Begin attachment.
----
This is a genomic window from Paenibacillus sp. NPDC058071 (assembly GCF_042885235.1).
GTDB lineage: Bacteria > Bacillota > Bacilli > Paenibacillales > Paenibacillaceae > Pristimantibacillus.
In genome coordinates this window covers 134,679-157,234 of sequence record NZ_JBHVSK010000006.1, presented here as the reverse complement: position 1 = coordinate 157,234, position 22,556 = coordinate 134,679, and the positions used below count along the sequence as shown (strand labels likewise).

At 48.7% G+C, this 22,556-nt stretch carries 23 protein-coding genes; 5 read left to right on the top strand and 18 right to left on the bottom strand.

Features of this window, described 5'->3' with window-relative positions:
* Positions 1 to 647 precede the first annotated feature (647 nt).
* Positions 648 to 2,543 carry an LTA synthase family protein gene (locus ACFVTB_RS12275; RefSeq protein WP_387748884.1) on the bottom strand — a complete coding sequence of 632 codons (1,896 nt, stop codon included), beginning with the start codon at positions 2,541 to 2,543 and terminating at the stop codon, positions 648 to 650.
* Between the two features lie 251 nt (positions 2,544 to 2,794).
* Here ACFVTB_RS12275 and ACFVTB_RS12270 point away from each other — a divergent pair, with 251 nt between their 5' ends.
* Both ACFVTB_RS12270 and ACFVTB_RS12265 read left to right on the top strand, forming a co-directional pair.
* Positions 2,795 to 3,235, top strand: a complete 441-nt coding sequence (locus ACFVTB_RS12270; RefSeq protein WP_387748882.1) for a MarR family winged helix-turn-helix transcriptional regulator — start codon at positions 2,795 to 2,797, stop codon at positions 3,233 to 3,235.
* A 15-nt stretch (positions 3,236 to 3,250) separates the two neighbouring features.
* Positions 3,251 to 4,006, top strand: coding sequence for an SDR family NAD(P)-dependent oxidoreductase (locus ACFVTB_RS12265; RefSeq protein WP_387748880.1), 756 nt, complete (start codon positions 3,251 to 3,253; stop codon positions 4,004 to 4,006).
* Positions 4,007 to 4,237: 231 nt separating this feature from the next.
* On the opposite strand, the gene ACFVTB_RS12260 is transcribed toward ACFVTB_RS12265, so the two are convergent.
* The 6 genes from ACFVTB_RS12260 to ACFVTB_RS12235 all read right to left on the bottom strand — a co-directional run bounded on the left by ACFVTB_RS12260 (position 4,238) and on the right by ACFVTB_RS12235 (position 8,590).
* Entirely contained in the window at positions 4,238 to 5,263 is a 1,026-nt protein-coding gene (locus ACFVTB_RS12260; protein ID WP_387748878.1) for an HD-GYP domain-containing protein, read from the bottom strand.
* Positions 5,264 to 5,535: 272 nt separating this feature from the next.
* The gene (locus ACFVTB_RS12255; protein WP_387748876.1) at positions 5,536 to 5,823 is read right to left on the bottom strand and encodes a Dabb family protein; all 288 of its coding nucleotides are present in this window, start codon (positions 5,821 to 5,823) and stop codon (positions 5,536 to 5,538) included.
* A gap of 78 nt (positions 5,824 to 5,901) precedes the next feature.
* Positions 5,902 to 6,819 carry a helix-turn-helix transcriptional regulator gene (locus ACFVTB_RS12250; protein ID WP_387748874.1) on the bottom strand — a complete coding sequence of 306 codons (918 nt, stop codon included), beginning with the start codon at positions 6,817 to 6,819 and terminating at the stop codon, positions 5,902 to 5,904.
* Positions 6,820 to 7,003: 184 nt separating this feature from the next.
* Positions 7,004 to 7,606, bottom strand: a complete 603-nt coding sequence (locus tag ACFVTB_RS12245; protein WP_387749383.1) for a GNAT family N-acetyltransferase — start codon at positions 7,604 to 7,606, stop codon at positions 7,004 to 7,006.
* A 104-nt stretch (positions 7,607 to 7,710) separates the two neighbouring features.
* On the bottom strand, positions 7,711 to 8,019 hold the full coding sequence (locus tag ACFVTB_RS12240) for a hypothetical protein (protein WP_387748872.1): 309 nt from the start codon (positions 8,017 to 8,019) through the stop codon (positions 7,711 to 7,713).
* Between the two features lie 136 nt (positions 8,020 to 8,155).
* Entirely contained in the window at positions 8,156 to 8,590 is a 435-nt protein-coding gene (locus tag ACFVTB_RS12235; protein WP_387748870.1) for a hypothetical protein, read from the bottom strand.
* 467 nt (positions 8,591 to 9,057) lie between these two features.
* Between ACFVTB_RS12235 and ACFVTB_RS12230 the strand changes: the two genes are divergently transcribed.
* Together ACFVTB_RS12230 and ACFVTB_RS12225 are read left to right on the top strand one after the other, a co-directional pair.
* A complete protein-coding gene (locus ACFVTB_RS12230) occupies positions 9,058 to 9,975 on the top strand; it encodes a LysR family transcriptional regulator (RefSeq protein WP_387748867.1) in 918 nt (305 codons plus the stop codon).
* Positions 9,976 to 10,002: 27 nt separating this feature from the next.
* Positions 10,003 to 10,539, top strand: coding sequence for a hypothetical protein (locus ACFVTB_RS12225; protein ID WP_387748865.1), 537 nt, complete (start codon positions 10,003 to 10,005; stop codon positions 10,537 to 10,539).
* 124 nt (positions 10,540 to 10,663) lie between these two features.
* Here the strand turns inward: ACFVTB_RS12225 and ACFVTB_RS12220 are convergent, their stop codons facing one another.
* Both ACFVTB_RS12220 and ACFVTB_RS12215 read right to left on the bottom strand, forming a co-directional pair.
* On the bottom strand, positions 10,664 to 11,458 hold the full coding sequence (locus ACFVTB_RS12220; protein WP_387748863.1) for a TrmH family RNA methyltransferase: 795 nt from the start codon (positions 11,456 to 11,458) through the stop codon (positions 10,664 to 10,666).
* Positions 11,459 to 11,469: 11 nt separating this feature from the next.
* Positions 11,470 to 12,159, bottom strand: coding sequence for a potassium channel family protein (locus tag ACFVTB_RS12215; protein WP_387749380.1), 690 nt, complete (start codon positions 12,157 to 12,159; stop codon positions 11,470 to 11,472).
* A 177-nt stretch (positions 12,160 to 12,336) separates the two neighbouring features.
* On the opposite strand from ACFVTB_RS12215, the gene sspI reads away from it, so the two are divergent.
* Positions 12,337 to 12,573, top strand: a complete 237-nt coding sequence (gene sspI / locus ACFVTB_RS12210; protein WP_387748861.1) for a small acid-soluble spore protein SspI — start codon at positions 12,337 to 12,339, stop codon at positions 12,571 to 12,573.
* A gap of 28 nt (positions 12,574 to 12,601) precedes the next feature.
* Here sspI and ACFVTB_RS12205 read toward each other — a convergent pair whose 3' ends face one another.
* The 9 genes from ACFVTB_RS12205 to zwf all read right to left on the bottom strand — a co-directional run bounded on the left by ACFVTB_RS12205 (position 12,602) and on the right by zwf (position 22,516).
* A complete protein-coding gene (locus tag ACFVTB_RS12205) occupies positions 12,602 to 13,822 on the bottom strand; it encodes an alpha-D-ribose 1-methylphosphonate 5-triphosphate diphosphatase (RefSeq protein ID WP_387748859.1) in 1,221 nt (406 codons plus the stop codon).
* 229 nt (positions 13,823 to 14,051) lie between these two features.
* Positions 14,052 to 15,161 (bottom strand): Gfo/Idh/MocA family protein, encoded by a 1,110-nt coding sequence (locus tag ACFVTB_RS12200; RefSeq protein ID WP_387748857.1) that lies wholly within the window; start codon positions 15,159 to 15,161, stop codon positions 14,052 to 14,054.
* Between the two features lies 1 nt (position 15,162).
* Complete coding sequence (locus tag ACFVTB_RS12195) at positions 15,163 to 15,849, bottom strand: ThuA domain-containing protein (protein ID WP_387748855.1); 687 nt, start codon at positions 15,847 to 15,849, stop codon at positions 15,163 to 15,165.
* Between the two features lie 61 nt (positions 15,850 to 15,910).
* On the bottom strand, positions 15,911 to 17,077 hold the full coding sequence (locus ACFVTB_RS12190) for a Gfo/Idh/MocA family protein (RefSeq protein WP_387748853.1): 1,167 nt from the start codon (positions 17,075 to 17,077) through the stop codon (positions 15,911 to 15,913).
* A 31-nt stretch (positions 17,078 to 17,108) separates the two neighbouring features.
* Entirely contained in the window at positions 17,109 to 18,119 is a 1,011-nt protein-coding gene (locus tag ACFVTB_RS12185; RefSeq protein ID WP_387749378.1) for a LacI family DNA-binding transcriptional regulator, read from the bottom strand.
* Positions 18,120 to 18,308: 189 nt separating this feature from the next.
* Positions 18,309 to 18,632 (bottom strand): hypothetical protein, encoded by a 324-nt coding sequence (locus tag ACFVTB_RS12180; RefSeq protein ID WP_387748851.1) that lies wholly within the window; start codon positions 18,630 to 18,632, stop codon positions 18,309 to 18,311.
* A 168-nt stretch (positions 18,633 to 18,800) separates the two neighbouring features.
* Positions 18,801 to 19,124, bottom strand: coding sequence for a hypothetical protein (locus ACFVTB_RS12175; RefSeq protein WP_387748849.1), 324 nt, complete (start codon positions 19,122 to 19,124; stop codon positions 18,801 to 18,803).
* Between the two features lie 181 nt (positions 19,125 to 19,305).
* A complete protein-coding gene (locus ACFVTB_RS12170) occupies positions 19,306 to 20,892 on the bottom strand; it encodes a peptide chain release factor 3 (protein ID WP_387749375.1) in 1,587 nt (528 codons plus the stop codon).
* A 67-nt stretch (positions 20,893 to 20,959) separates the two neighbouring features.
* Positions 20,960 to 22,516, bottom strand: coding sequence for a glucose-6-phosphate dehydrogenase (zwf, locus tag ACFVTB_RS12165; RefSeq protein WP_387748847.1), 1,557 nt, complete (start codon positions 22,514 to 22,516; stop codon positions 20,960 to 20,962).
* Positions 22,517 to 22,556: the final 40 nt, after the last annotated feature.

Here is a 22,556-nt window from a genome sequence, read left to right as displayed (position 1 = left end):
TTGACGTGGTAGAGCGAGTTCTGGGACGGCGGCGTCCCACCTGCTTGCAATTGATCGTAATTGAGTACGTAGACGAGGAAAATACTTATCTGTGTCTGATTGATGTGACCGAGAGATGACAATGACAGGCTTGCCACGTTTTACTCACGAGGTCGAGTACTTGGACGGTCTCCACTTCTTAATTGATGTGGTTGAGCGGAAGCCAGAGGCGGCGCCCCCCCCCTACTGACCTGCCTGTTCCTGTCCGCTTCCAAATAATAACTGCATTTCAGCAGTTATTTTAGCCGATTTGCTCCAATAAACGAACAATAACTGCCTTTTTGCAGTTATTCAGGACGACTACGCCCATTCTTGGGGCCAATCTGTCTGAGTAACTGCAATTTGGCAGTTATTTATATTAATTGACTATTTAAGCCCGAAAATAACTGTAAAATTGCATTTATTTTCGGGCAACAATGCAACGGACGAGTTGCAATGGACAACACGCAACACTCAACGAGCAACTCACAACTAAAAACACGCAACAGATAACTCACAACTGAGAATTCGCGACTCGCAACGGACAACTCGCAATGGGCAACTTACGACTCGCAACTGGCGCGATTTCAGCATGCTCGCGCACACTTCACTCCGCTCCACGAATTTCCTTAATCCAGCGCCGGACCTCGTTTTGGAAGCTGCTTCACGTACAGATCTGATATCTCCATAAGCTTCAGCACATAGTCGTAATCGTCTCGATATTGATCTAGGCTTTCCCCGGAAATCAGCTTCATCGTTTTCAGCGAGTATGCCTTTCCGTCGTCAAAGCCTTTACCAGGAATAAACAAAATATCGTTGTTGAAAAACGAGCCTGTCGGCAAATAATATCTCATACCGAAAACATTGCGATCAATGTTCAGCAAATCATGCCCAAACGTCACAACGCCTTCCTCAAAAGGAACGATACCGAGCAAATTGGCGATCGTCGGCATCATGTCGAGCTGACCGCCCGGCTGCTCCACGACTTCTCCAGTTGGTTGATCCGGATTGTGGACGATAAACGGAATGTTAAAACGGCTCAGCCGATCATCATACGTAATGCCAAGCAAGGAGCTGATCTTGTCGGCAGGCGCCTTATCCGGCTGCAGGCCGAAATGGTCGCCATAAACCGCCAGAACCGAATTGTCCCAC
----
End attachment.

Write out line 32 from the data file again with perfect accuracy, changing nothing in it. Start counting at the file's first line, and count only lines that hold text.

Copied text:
* Positions 9,976 to 10,002: 27 nt separating this feature from the next.